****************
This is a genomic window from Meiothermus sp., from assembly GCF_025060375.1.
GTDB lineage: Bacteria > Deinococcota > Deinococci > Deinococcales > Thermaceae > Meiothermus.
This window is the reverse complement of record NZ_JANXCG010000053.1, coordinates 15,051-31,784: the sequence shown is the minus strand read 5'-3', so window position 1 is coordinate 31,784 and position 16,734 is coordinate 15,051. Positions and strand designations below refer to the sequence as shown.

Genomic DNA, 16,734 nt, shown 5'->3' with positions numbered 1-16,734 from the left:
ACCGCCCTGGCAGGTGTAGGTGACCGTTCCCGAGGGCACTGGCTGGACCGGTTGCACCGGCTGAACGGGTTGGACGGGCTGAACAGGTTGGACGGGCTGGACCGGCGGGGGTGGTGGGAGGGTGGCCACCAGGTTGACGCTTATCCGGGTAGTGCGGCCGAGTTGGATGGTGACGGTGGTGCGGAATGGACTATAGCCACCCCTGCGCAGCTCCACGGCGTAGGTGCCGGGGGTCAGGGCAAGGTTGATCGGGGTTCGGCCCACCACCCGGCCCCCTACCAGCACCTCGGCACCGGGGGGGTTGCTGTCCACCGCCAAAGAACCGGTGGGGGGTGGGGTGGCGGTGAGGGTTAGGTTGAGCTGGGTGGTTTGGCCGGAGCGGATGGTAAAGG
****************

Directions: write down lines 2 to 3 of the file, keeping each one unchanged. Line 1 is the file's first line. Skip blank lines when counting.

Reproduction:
GTDB lineage: Bacteria > Deinococcota > Deinococci > Deinococcales > Thermaceae > Meiothermus.
This window is the reverse complement of record NZ_JANXCG010000053.1, coordinates 15,051-31,784: the sequence shown is the minus strand read 5'-3', so window position 1 is coordinate 31,784 and position 16,734 is coordinate 15,051. Positions and strand designations below refer to the sequence as shown.